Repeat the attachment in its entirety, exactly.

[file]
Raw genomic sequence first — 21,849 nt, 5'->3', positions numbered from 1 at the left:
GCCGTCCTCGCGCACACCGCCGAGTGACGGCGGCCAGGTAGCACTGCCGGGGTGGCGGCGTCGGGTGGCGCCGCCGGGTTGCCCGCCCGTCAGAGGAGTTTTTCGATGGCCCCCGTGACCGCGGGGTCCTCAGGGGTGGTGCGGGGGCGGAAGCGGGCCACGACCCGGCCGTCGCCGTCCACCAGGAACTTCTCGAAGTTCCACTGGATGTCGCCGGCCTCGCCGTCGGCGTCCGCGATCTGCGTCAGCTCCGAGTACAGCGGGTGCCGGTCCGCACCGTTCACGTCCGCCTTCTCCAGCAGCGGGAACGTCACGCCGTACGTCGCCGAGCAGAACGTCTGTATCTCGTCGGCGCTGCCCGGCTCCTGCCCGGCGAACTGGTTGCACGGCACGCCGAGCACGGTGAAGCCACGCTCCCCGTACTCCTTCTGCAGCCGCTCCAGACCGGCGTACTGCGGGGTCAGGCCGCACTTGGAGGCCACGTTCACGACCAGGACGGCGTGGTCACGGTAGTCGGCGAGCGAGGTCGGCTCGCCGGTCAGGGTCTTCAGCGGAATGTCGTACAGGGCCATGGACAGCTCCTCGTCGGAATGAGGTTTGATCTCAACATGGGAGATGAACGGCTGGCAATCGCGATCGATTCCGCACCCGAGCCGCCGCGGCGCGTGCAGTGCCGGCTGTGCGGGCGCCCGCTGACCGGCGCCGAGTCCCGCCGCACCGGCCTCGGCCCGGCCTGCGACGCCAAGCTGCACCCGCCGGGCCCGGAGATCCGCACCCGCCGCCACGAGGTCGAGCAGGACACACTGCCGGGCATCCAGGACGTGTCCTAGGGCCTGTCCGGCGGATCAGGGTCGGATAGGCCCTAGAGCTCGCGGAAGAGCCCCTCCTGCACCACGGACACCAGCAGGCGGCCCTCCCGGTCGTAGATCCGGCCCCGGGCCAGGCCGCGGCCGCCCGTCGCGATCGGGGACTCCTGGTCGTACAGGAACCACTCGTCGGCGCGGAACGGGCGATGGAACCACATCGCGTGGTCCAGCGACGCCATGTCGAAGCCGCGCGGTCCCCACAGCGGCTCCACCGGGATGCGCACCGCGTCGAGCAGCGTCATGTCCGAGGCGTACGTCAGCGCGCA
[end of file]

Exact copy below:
Raw genomic sequence first — 21,849 nt, 5'->3', positions numbered from 1 at the left:
GCCGTCCTCGCGCACACCGCCGAGTGACGGCGGCCAGGTAGCACTGCCGGGGTGGCGGCGTCGGGTGGCGCCGCCGGGTTGCCCGCCCGTCAGAGGAGTTTTTCGATGGCCCCCGTGACCGCGGGGTCCTCAGGGGTGGTGCGGGGGCGGAAGCGGGCCACGACCCGGCCGTCGCCGTCCACCAGGAACTTCTCGAAGTTCCACTGGATGTCGCCGGCCTCGCCGTCGGCGTCCGCGATCTGCGTCAGCTCCGAGTACAGCGGGTGCCGGTCCGCACCGTTCACGTCCGCCTTCTCCAGCAGCGGGAACGTCACGCCGTACGTCGCCGAGCAGAACGTCTGTATCTCGTCGGCGCTGCCCGGCTCCTGCCCGGCGAACTGGTTGCACGGCACGCCGAGCACGGTGAAGCCACGCTCCCCGTACTCCTTCTGCAGCCGCTCCAGACCGGCGTACTGCGGGGTCAGGCCGCACTTGGAGGCCACGTTCACGACCAGGACGGCGTGGTCACGGTAGTCGGCGAGCGAGGTCGGCTCGCCGGTCAGGGTCTTCAGCGGAATGTCGTACAGGGCCATGGACAGCTCCTCGTCGGAATGAGGTTTGATCTCAACATGGGAGATGAACGGCTGGCAATCGCGATCGATTCCGCACCCGAGCCGCCGCGGCGCGTGCAGTGCCGGCTGTGCGGGCGCCCGCTGACCGGCGCCGAGTCCCGCCGCACCGGCCTCGGCCCGGCCTGCGACGCCAAGCTGCACCCGCCGGGCCCGGAGATCCGCACCCGCCGCCACGAGGTCGAGCAGGACACACTGCCGGGCATCCAGGACGTGTCCTAGGGCCTGTCCGGCGGATCAGGGTCGGATAGGCCCTAGAGCTCGCGGAAGAGCCCCTCCTGCACCACGGACACCAGCAGGCGGCCCTCCCGGTCGTAGATCCGGCCCCGGGCCAGGCCGCGGCCGCCCGTCGCGATCGGGGACTCCTGGTCGTACAGGAACCACTCGTCGGCGCGGAACGGGCGATGGAACCACATCGCGTGGTCCAGCGACGCCATGTCGAAGCCGCGCGGTCCCCACAGCGGCTCCACCGGGATGCGCACCGCGTCGAGCAGCGTCATGTCCGAGGCGTACGTCAGCGCGCA